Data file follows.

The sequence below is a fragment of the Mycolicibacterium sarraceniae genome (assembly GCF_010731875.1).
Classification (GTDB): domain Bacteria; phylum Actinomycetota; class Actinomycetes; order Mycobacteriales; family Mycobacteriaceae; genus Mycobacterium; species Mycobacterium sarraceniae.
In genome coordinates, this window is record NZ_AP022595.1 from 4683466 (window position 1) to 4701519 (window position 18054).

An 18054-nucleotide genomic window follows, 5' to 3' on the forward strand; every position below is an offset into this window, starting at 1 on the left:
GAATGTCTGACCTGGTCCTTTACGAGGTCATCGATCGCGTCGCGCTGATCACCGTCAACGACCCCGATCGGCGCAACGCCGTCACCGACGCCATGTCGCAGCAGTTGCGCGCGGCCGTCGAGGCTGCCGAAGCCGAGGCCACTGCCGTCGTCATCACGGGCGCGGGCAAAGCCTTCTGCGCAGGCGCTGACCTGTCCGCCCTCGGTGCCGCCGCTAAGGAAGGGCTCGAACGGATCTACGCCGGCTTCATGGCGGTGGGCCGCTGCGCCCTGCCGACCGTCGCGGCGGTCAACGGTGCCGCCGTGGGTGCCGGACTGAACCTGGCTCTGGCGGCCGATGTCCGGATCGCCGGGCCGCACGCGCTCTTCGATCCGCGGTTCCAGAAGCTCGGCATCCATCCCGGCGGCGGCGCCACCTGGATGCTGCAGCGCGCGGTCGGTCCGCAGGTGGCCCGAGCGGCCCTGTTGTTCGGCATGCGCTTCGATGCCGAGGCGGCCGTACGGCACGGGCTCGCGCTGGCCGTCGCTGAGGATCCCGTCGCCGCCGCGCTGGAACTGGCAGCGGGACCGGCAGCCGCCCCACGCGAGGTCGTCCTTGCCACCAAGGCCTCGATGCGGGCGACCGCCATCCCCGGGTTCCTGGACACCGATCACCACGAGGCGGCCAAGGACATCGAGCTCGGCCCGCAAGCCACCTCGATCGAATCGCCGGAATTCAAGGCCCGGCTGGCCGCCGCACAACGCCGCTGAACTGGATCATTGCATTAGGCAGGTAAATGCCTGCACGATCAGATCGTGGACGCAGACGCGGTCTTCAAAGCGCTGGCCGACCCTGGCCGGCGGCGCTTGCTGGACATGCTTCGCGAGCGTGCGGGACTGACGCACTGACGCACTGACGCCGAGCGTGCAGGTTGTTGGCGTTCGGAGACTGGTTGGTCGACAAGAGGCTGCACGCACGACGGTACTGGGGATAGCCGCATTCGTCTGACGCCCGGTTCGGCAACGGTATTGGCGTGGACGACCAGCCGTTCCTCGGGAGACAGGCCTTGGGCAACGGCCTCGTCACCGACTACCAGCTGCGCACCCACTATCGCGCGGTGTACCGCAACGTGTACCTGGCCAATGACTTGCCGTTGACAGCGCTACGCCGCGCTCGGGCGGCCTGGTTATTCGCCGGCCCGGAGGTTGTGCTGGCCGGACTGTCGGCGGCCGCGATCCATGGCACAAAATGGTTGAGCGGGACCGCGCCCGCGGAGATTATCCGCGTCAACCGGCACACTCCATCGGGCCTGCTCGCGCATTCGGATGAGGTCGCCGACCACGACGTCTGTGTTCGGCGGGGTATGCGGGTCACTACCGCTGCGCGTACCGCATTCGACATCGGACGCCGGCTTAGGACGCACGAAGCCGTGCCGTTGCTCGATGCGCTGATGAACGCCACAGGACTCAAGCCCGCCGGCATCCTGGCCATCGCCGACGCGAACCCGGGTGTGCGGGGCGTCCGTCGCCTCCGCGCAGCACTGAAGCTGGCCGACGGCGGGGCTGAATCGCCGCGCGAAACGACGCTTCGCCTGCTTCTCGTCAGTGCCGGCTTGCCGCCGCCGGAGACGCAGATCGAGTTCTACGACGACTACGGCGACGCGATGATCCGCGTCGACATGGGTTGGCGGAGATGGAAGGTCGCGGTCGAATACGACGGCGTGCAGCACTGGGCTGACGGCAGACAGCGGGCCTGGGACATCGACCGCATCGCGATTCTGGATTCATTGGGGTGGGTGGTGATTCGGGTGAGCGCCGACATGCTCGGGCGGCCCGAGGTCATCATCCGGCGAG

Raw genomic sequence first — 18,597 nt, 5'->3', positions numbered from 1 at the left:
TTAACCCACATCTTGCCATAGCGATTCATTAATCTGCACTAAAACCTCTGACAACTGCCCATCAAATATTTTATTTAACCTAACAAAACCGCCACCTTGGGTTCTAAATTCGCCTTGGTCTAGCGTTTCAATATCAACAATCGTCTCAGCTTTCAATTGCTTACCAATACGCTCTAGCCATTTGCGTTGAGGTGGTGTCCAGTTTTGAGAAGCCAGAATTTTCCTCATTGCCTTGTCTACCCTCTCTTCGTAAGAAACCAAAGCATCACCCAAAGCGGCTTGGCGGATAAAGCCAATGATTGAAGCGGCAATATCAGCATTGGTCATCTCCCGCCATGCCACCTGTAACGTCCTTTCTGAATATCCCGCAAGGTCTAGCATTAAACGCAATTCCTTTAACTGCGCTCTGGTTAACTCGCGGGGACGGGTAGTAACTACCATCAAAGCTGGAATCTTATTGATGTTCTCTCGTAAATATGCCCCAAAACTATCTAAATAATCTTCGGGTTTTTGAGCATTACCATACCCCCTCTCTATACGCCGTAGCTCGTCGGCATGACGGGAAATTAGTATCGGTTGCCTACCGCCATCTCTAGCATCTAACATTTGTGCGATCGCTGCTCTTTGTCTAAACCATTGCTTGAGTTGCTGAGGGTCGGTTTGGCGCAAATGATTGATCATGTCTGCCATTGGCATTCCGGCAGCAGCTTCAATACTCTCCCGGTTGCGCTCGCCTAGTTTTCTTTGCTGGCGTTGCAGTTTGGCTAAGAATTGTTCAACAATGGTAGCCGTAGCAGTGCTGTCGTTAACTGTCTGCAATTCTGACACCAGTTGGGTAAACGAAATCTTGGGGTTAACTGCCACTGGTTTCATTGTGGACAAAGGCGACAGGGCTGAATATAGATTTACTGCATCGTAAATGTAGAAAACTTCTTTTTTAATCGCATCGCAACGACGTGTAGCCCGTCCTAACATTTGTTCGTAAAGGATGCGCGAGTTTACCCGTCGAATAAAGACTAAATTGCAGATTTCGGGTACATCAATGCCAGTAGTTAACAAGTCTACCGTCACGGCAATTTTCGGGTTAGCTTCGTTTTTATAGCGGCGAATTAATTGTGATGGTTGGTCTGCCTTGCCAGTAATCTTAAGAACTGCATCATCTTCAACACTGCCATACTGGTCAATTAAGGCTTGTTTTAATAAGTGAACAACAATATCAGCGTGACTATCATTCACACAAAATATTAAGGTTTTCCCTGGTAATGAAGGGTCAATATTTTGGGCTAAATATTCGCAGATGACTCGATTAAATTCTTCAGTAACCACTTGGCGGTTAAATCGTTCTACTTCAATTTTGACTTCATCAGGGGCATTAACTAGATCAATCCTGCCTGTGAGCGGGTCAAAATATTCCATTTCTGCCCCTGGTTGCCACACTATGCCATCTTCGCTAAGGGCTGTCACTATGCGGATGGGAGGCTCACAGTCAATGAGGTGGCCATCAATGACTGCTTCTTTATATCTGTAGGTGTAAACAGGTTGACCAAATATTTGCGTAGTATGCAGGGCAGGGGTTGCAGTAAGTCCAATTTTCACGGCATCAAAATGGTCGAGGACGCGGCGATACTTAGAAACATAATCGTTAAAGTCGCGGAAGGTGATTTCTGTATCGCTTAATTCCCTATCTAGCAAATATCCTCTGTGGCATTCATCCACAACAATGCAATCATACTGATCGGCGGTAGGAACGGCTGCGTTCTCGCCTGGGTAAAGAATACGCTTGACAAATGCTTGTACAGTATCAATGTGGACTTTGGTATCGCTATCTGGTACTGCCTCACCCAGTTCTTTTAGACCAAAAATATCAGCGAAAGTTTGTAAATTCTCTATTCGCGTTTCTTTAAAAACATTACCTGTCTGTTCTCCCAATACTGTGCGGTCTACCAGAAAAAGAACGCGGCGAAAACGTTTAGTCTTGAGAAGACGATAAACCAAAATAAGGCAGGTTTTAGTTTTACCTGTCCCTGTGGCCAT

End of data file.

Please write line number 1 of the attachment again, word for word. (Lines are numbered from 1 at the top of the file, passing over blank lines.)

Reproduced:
The sequence below is a fragment of the Mycolicibacterium sarraceniae genome (assembly GCF_010731875.1).